N2 - PurposeThis study assessed differences in neuropathic symptoms between colorectal cancer (CRC) patients with and without diabetes. Moreover, we aimed to explore whether neuropathic symptoms could be explained by the receipt of chemotherapy as it was previously shown that cancer patients with diabetes less often receive chemotherapy.MethodsData from a cross-sectional study among CRC patients (2–11 years after diagnosis) was used. Data were collected by the Patient Reported Outcomes Following Initial treatment and Long term Evaluation of Survivorship (PROFILES) registry which is linked to clinical data from the population-based Eindhoven Cancer Registry. Diabetes status was self-reported and neuropathic symptoms were measured with the European Organization for Research and Treatment of Cancer quality of life questionnaire–chemotherapy-induced peripheral neuropathy 20 (EORTC QLQ-CIPN20).ResultsTwo hundred eighteen CRC patients with diabetes were matched on age and sex to 975 CRC patients without diabetes. After adjustments for cancer treatment including chemotherapy and other covariates, logistic regression models showed that CRC patients with diabetes experienced more mild to severe neuropathic symptoms, including tingling fingers or hands (odds ratio (OR) = 1.40; 95 % confidence interval (CI) 1.00–1.94), tingling toes or feet (OR = 1.47; 95 % CI 1.04–2.07), numbness in toes or feet (OR = 1.83; 95 % CI 1.28–2.62), and erection problems among men (OR = 1.83; 95 % CI 1.11–3.03) as compared to CRC patients without diabetes. No differences in cancer treatment were found between CRC patients with and without diabetes.ConclusionCRC patients with diabetes experienced more neuropathic symptoms, regardless of cancer treatment, suggesting that diabetes itself rather than treatment with chemotherapy results in more neuropathic symptoms among cancer patients with diabetes compared to those without.Implications for Cancer SurvivorsUp to 39 % of cancer survivors might expect mainly mild, neuropathic symptoms, with more symptoms among patients with co-occurring diabetes.Keywords: Colorectal cancer, Diabetes, Neuropathic symptoms, Treatment, PROFILES, Eindhoven Cancer Registry

AB - PurposeThis study assessed differences in neuropathic symptoms between colorectal cancer (CRC) patients with and without diabetes. Moreover, we aimed to explore whether neuropathic symptoms could be explained by the receipt of chemotherapy as it was previously shown that cancer patients with diabetes less often receive chemotherapy.MethodsData from a cross-sectional study among CRC patients (2–11 years after diagnosis) was used. Data were collected by the Patient Reported Outcomes Following Initial treatment and Long term Evaluation of Survivorship (PROFILES) registry which is linked to clinical data from the population-based Eindhoven Cancer Registry. Diabetes status was self-reported and neuropathic symptoms were measured with the European Organization for Research and Treatment of Cancer quality of life questionnaire–chemotherapy-induced peripheral neuropathy 20 (EORTC QLQ-CIPN20).ResultsTwo hundred eighteen CRC patients with diabetes were matched on age and sex to 975 CRC patients without diabetes. After adjustments for cancer treatment including chemotherapy and other covariates, logistic regression models showed that CRC patients with diabetes experienced more mild to severe neuropathic symptoms, including tingling fingers or hands (odds ratio (OR) = 1.40; 95 % confidence interval (CI) 1.00–1.94), tingling toes or feet (OR = 1.47; 95 % CI 1.04–2.07), numbness in toes or feet (OR = 1.83; 95 % CI 1.28–2.62), and erection problems among men (OR = 1.83; 95 % CI 1.11–3.03) as compared to CRC patients without diabetes. No differences in cancer treatment were found between CRC patients with and without diabetes.ConclusionCRC patients with diabetes experienced more neuropathic symptoms, regardless of cancer treatment, suggesting that diabetes itself rather than treatment with chemotherapy results in more neuropathic symptoms among cancer patients with diabetes compared to those without.Implications for Cancer SurvivorsUp to 39 % of cancer survivors might expect mainly mild, neuropathic symptoms, with more symptoms among patients with co-occurring diabetes.Keywords: Colorectal cancer, Diabetes, Neuropathic symptoms, Treatment, PROFILES, Eindhoven Cancer Registry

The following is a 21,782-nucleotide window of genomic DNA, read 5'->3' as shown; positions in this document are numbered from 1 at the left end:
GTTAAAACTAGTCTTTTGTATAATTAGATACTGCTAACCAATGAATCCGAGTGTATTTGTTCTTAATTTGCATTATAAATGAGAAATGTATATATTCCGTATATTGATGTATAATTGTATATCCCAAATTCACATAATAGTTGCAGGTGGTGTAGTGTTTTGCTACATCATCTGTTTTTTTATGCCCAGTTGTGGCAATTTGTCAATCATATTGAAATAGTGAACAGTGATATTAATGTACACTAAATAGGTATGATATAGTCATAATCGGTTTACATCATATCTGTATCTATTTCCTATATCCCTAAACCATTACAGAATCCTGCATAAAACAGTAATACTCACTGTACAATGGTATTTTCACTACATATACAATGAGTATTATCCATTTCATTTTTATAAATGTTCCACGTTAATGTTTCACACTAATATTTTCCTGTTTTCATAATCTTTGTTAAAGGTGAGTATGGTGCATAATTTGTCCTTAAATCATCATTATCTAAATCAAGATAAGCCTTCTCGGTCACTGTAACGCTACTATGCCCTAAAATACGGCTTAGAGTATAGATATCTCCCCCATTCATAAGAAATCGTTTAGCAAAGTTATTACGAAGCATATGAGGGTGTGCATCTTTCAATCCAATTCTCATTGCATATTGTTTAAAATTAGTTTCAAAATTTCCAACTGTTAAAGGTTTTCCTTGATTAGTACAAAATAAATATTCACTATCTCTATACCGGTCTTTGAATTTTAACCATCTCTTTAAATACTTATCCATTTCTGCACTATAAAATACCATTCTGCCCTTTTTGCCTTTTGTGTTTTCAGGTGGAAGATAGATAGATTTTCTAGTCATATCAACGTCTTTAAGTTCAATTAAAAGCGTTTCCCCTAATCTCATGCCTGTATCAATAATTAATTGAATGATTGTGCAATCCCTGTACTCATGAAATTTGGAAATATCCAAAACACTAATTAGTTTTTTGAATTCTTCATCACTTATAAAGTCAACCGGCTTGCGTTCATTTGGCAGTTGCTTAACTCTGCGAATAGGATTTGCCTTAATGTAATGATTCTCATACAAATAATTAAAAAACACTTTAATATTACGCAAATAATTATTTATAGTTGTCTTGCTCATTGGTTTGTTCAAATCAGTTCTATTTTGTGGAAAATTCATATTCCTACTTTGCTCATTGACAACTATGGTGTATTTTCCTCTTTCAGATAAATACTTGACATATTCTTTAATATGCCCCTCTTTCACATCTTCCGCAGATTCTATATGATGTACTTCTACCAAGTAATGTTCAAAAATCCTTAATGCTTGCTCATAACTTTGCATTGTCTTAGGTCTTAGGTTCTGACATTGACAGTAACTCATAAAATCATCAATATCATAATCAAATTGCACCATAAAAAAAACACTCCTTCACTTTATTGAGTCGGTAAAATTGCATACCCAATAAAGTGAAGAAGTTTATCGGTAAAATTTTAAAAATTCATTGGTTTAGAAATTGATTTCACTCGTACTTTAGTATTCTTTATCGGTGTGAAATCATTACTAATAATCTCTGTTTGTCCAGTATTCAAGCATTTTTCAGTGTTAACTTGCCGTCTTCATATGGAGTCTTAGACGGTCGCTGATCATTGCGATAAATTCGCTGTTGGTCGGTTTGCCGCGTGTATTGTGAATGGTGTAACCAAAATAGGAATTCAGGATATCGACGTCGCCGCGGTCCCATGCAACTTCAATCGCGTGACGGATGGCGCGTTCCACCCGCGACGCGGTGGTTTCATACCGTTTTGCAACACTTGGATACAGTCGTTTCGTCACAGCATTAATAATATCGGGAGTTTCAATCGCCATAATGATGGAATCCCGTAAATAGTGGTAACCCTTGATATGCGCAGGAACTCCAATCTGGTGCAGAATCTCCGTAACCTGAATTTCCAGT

UR - http://hdl.handle.net/10411/20625

U2 - 10.1007/s11764-015-0429-z

DO - 10.1007/s11764-015-0429-z

M3 - Article

VL - 9

SP - 523

EP - 531

JO - Journal of Cancer Survivorship

JF - Journal of Cancer Survivorship

SN - 1932-2259

IS - 3

ER -